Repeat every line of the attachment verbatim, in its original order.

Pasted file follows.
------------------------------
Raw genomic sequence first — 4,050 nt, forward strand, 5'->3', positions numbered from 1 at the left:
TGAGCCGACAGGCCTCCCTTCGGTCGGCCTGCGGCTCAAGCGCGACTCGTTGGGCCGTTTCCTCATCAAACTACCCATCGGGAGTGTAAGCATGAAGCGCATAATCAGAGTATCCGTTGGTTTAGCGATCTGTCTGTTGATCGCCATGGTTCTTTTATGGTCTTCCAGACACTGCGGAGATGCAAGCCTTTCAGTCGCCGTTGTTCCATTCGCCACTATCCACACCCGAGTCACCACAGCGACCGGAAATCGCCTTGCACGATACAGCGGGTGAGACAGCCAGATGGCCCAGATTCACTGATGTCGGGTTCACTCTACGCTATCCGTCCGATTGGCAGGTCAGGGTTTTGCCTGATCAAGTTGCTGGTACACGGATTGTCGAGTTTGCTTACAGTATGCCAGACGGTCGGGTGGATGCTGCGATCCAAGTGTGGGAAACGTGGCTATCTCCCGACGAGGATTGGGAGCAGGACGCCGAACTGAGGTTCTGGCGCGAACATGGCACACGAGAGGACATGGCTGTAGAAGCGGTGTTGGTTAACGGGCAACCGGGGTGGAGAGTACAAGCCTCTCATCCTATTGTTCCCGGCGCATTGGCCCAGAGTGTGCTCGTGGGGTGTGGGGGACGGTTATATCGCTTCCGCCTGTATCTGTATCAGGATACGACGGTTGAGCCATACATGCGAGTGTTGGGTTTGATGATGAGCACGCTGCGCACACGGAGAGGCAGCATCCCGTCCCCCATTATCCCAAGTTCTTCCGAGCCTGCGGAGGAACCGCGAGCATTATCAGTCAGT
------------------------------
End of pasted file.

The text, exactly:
Raw genomic sequence first — 4,050 nt, forward strand, 5'->3', positions numbered from 1 at the left:
TGAGCCGACAGGCCTCCCTTCGGTCGGCCTGCGGCTCAAGCGCGACTCGTTGGGCCGTTTCCTCATCAAACTACCCATCGGGAGTGTAAGCATGAAGCGCATAATCAGAGTATCCGTTGGTTTAGCGATCTGTCTGTTGATCGCCATGGTTCTTTTATGGTCTTCCAGACACTGCGGAGATGCAAGCCTTTCAGTCGCCGTTGTTCCATTCGCCACTATCCACACCCGAGTCACCACAGCGACCGGAAATCGCCTTGCACGATACAGCGGGTGAGACAGCCAGATGGCCCAGATTCACTGATGTCGGGTTCACTCTACGCTATCCGTCCGATTGGCAGGTCAGGGTTTTGCCTGATCAAGTTGCTGGTACACGGATTGTCGAGTTTGCTTACAGTATGCCAGACGGTCGGGTGGATGCTGCGATCCAAGTGTGGGAAACGTGGCTATCTCCCGACGAGGATTGGGAGCAGGACGCCGAACTGAGGTTCTGGCGCGAACATGGCACACGAGAGGACATGGCTGTAGAAGCGGTGTTGGTTAACGGGCAACCGGGGTGGAGAGTACAAGCCTCTCATCCTATTGTTCCCGGCGCATTGGCCCAGAGTGTGCTCGTGGGGTGTGGGGGACGGTTATATCGCTTCCGCCTGTATCTGTATCAGGATACGACGGTTGAGCCATACATGCGAGTGTTGGGTTTGATGATGAGCACGCTGCGCACACGGAGAGGCAGCATCCCGTCCCCCATTATCCCAAGTTCTTCCGAGCCTGCGGAGGAACCGCGAGCATTATCAGTCAGT